Friday, December 28, 2012

Maintenance of Certification and Quality: There Are Two Sides

I had written a previous post on this subject earlier, but with two articles out this week in premier journals (the New England Journal of Medicine  and JAMA), I am seeing some interesting chatter on Twitter from well-respected physicians describing the downsides of Maintenance of Certification, or MOC.  Here are two previously written blogs (#1  and #2) outlining these “downsides”.  It is clear to me how these physicians feel about the MOC process.
There could be many ways to discuss the issue of MOC in this blog.  I will try to focus on simplicity: “for” and “against”, along with literature that highlights each of these arguments.
Arguments challenging the current process of MOC
1.       It takes physician’s time away from direct patient care.
2.       It is a “bureaucratic scam”, due to the fact that it is very costly, with the beneficiaries of monies being the leadership of the Boards comprising the ABMS (American Board of Medical Specialties).  [Interesting that this article is not referenced in PubMed, but can be found through standard non-medical search engines.]
4.       It has not been shown to benefit patients or patient care.

Arguments in favor of the MOC process
1.       If not the current ABMS MOC process, then there exists the possibility that other regulatory agencies (such as OSHA) could dictate how physicians should practice (see quote in article by Dr. Robert Wachter). 
2.       There exists a correlation between higher scores on MOC examinations and quality of care. (Article 1 and Article 2).
3.       Physicians who spend the majority of their time in practice, not just “academic types”, validate the content of MOC examinations.
4.       The farther out a physician is from training, the lower is the quality of care provided.  While this seems to be a pretty harsh statement against the “there is no substitute for experience”-argument, the current literature does support this position.

I am sure that there are many other arguments for and against MOC.  This blog is not intended to be a mathematical "weight comparison" of articles on the topic.  My own opinion on this is simple: physicians need to engage in lifelong learning (Article #1 here and Article #2 here), under the “Practice-Based Learning and Improvement” competency.  Whatever the ideal process should be for this, I cannot say with certainty, but I would much rather have those within my own specialty, who also understand educational methodologies, regulate ongoing physician certification, rather than others that are removed from the day-to-day challenges of the current practice of medicine.  The current leaders in my specialties, who dictate the regulations as they currently stand, are the ABIM and the ABP.  This was summarized in my Annals of Internal Medicine letter to the editor earlier in 2012. 
So what do you think about the process of MOC as a way for the ABMS to hold physicians to a standard acceptable to the public?  Is it working well?  If not, what could be improved?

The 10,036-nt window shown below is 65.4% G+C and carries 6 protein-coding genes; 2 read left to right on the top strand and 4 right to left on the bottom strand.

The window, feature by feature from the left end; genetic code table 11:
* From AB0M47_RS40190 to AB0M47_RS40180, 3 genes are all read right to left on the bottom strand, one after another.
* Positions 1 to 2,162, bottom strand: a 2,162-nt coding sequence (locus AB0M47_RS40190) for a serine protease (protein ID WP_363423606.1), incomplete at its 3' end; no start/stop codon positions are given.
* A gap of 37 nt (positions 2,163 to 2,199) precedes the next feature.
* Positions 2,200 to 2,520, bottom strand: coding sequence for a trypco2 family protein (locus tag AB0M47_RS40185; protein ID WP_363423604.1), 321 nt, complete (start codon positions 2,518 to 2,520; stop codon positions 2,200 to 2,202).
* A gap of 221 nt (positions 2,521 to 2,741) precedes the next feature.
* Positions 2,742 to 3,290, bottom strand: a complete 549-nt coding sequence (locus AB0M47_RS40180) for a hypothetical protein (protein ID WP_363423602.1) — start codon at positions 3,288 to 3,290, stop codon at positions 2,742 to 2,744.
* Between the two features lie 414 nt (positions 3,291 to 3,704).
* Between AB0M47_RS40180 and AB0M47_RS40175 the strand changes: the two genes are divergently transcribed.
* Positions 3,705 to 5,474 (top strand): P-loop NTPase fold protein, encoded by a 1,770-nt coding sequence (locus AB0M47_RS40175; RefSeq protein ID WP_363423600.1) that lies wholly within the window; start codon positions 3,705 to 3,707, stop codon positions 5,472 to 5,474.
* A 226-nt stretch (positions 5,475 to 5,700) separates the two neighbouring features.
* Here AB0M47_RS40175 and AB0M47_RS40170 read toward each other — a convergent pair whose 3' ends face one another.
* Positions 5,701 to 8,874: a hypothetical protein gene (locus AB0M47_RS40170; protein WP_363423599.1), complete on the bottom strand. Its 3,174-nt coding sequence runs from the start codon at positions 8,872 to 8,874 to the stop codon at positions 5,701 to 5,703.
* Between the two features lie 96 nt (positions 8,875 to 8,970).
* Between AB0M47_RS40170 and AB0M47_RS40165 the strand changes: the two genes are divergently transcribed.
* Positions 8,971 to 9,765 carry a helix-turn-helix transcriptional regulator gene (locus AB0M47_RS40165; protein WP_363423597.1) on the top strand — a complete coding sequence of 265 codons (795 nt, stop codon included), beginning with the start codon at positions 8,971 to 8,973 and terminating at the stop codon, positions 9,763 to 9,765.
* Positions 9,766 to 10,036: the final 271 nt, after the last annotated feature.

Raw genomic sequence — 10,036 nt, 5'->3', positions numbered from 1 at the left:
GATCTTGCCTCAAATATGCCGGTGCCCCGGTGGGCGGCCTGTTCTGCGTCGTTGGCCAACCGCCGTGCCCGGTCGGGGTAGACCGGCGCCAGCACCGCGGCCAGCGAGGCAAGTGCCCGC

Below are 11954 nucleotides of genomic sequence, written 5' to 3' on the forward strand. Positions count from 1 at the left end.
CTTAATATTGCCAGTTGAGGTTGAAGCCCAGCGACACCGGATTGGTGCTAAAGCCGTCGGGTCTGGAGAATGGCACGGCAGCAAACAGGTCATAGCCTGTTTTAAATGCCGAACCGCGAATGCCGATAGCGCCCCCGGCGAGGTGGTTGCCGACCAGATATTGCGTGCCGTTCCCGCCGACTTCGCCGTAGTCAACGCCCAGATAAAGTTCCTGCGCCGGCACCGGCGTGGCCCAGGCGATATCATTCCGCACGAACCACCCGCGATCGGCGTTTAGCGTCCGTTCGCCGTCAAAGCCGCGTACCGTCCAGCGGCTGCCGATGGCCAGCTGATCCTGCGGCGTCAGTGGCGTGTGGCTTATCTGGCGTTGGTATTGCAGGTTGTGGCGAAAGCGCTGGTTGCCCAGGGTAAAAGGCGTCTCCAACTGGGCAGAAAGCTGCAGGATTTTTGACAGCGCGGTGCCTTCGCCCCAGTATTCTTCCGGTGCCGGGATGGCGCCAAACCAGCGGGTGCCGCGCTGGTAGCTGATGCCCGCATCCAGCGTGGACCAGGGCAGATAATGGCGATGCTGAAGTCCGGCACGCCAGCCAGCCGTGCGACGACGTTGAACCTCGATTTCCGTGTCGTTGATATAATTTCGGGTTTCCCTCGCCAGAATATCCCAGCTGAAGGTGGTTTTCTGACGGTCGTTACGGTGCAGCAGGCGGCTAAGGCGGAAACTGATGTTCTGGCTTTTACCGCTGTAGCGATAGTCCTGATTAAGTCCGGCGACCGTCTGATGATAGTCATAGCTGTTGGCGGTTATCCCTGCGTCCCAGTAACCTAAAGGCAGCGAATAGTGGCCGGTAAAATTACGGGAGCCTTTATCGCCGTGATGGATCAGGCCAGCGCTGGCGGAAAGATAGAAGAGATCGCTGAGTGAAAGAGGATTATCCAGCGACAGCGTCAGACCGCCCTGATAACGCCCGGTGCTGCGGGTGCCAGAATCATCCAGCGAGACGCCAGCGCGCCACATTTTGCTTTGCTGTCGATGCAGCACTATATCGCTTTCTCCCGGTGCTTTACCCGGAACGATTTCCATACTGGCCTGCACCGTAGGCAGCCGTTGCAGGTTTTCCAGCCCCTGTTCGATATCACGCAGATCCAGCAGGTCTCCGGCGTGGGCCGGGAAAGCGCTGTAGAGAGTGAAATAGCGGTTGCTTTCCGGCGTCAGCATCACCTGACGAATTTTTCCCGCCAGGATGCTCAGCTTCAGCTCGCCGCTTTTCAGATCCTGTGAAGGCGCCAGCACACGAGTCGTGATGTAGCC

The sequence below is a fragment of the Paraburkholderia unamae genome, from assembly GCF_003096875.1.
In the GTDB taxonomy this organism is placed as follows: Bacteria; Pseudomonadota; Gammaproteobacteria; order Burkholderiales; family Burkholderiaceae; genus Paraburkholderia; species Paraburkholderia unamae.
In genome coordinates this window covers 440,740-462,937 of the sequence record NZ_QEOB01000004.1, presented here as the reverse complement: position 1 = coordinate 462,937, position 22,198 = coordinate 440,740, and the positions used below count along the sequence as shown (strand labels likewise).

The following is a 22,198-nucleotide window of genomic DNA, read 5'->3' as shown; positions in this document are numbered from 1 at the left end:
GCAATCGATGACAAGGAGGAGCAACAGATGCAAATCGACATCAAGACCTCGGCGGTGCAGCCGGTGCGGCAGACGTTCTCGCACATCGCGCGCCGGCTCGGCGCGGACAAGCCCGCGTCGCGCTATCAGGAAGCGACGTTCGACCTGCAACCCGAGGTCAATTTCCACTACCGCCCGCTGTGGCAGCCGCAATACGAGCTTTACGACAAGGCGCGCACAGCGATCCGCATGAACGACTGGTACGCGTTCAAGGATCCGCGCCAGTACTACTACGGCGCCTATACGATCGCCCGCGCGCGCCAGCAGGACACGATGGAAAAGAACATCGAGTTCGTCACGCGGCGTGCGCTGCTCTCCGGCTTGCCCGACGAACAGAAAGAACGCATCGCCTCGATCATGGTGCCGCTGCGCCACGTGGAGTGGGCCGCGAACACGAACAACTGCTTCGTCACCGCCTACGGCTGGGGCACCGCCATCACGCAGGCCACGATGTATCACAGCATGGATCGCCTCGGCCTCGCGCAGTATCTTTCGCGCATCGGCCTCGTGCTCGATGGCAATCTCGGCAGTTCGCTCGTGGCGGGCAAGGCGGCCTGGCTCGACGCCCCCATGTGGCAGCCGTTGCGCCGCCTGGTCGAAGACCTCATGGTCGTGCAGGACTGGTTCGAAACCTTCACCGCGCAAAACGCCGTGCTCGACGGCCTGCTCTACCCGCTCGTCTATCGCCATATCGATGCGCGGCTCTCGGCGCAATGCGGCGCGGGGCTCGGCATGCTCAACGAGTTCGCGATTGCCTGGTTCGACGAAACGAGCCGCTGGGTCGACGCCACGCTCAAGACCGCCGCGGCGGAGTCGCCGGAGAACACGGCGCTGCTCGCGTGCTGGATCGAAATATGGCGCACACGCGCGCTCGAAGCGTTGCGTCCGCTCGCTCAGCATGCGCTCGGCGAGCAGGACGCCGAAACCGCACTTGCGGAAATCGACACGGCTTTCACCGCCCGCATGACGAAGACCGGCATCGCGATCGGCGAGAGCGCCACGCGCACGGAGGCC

In full disclosure, I am not employed by the ABIM or any of the ABMS boards.  I personally know one member of the ABIM, from his days as a former program director.   I have not written examination questions for the ABIM or the ABP.  I get no royalties from the ABIM, the ABP or the ABMS, and have no stock in these companies or any of their subsidiaries. 

Wednesday, December 12, 2012

Twitter within Academic Medicine

I have had the opportunity to do several presentations about Social Media in Medicine and Medical Education.  I am currently set to give a Grand Rounds for Neurosciences at the IU School of Medicine in just a few minutes at the hashtag #IUNeuroscienceGR, with audience members in neurology, neurosurgery, physical medicine and rehabilitation, and psychiatry.  We will be having a live Twitter feed broadcast to the audience.  I am excited to provide information about this topic to this multidisciplinary audience, but even more interested in learning from the audience about how Twitter is perceived within the neurosciences sphere of academic medicine.
A recent article about the use of Twitter at medical conferences highlights this phenomenon.  In addition, it was great to present at the Med2.0 conference back in September 2012 about our experience with Twitter at Grand Rounds within pediatrics at the IUSM.  I am aware of others beginning to delve into this area, including Eastern Carolina University within their Department of Medicine residency program.  Recently, one of our graduates, Dr. Joel Topf, now a nephrologist in the Detroit area, presented a similar grand rounds on the use of social media within health care.
In addition, two days from now, I have the privilege of participating in a Tweet Chat on the topic of depression, to take place on 12/14/12, at 3 pm EST, under the hashtag #IUHedu , with Dr. Joanna Chambers from our Department of Psychiatry.
It is exciting to see Twitter being used as a tool to disseminate information to health care providers and also to patients, and also that others are seeing the impact of this on how physicians and other health care professionals learn.  The more that we can get the word out about the power of sharing healthcare information in this venue, the better.  Now we just need to demonstrate improved patient care outcomes from it--that's the hard part!